(WARNING: It has been a while since I was in education, so I don’t know the current ideas on political correctness, so if the post below is insulting, I’m sorry. You should know by now that I treat everyone the same. If you think I’m racist, then check out my archives. However, it’s not against the law (yet) for me to say that I think religion is a generally silly idea).
Written by the Ambulance Service Association, the Community Handbook (Pocket edition) is an easy reference guide to many of the ethnic groups that we may come across.
Of course, in London there are around 200 different ethnic groups, so any ‘comprehensive’ handbook would weigh a ton.
So we get a two page spread of some of the commoner ethnic groups in the UK.
You can take a look at a sample of the book.
It’s very pretty, and I can imagine it possible being useful for ambulance trusts who do not have a large ‘ethnic’ population. But I work in Newham, where the ‘ethnics’ outnumber the WASPs, and I’ve found that you tend to pick up on other peoples culture pretty quickly, as in a week or two on the job.
One amusing point of the book is that for a lot of cultures, it says that you should remove your shoes on entering the house. Yet one of the main things we were told in ambulance school, was that you never take your boots off, as it’s just too dangerous. I’ve only been asked to remove my boots once before, when I was entering a Mosque. I explained that I couldn’t and the head bloke there told me not to worry, as the sick person was more important (he was as well, he was having a heart attack).
For a number of cultures, the book tells us that we should speak via the head male family member. Again, in practice I’ve never come across this. What I do tend to come across is a seven year old girl doing the translating for the whole family, which is why I think you have a lot of very ‘grown-up’ Asian girls. Language is always a problem, but I’ve found that although people tell me that they can’t speak English, it is more probable that they don’t have the confidence to try. So I always try to talk to the patient, and then the relatives will translate the odd tricky word.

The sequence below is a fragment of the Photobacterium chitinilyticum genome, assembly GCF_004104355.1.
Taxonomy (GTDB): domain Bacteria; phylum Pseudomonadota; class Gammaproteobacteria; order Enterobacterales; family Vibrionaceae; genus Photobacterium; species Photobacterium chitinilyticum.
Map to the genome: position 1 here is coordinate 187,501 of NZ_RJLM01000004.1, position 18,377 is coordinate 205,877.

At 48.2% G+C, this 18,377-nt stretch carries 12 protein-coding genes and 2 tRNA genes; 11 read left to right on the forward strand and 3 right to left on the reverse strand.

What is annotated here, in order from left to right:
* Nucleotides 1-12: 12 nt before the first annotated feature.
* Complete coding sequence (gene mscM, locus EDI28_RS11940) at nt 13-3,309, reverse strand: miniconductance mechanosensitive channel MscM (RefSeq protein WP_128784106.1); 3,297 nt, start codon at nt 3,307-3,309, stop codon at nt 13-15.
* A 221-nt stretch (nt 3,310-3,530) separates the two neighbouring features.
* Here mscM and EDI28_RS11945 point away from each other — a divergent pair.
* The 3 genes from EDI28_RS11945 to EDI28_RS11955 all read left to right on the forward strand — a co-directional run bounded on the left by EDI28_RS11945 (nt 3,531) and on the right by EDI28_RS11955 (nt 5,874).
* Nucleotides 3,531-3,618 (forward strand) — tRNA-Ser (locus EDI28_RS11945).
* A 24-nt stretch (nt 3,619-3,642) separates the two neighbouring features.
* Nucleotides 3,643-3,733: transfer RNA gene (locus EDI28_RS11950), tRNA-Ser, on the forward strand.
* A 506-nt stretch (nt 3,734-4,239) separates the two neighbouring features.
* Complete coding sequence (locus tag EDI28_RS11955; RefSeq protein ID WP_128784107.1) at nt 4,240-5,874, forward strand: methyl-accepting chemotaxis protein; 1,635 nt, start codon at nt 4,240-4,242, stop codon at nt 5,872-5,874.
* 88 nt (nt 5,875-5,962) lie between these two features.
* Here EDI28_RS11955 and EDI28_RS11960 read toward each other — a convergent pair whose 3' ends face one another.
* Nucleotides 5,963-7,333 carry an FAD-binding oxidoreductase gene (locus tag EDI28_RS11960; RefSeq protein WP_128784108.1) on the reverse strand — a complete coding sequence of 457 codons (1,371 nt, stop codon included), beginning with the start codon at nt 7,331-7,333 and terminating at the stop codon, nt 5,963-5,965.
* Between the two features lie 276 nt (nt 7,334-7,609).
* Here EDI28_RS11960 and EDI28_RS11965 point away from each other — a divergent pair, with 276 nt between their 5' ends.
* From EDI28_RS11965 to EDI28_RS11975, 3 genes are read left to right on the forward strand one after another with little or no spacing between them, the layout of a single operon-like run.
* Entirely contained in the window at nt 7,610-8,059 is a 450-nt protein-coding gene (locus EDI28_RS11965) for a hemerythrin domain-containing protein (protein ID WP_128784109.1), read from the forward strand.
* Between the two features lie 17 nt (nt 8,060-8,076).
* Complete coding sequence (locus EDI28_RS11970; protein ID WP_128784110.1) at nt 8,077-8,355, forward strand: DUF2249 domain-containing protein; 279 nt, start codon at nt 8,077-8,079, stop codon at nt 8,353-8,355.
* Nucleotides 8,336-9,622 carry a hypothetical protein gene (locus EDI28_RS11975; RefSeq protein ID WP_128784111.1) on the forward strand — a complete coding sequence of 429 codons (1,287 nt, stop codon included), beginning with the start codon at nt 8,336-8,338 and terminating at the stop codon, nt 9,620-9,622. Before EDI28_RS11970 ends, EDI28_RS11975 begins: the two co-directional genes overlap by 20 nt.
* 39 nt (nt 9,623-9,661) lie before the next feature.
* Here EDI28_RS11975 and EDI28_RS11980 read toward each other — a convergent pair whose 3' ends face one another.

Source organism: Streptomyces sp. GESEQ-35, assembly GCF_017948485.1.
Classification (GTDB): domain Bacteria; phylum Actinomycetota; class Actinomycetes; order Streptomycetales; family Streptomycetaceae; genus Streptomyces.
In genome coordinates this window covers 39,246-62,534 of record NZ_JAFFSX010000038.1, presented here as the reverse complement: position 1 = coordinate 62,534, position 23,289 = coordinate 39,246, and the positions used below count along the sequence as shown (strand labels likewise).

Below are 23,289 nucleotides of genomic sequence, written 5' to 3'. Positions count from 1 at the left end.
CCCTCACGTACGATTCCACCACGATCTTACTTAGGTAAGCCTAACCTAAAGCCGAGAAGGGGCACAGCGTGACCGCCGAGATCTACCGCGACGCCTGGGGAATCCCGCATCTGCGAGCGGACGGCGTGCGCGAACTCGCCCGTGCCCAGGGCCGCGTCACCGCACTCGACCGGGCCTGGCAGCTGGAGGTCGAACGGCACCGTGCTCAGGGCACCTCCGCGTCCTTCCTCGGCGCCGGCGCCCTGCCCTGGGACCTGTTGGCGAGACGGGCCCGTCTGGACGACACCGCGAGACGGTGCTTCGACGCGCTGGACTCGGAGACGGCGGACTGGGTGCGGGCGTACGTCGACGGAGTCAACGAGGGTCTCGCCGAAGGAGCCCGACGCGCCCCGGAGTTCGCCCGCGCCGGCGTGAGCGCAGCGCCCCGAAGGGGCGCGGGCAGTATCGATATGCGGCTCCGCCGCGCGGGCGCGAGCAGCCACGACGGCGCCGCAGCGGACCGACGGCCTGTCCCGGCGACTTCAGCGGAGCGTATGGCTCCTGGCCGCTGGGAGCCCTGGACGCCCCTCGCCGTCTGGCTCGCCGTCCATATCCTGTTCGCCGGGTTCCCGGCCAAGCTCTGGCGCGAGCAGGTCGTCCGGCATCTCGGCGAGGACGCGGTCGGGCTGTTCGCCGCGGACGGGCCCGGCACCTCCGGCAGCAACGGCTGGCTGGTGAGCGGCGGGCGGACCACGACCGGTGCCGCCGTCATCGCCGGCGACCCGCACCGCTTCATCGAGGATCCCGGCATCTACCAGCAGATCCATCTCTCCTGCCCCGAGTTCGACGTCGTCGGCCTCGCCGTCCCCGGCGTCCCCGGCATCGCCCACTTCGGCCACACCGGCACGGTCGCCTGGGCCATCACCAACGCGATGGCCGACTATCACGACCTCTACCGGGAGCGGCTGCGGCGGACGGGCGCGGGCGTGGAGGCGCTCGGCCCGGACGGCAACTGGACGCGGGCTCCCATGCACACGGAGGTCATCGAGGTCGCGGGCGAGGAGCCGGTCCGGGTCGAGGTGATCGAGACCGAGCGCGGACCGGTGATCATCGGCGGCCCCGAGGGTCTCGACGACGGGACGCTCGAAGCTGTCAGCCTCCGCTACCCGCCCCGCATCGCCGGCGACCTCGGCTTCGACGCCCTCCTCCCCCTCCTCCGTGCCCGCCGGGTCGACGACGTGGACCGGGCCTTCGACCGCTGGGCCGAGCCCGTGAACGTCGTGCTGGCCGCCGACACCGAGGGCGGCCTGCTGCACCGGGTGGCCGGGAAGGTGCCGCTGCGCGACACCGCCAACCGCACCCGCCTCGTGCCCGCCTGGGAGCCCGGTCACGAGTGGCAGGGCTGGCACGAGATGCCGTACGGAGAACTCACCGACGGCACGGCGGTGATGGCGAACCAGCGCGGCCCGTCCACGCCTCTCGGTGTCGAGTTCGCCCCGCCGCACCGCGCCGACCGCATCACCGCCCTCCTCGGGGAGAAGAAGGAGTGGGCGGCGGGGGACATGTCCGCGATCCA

Various cultures also apparently have a taboo about men dealing with women. Again, something I have very little trouble with, as I’m not about to perform gynecological examinations on my patients. The only time I’ve found that it might be an issue is with delivering babies, but if there isn’t a woman around then I’ve found that people are just plain happy that there is someone around who knows what to do.
Although, having seen some of the ethnic grannies, and their attitudes to their granddaughter having a baby (something along the lines of, ‘Stop being a wimp, and push it out’), I suspect they have as much an idea about delivering babies as I do.
And I can’t see any culture being happy about having their women undress alone in front of strange men.
The book also has little sections on ‘Customs around Death’. I’d like to think that we are so successful at treating people that we don’t have to deal with it that often…
To be honest, a lot of the book is trying to teach us to suck eggs. As long as you have some semblance of common sense, and are polite and respectful to everyone (except maybe drunks…), then you shouldn’t have any problems. If in doubt ask is my motto, and I’ve learned quite a bit about other cultures just by asking the patient. I’m guessing that a lot of ethnic people have come across a fair bit of unconscious culture clash, and have developed their own strategies for dealing with it.
Please note how Reynolds has made special effort to make everything positive in the above post. Note how he hasn’t mentioned that some people have a huge chip on their shoulder about their culture, or how one culture seeks to emulate the worst qualities of another culture, or how a lot of non-drunken violence seems to be ‘ethnic’ vs ‘ethnic’ violence. Just remember, I dislike everyone equally, I’m an equal opportunities cynic.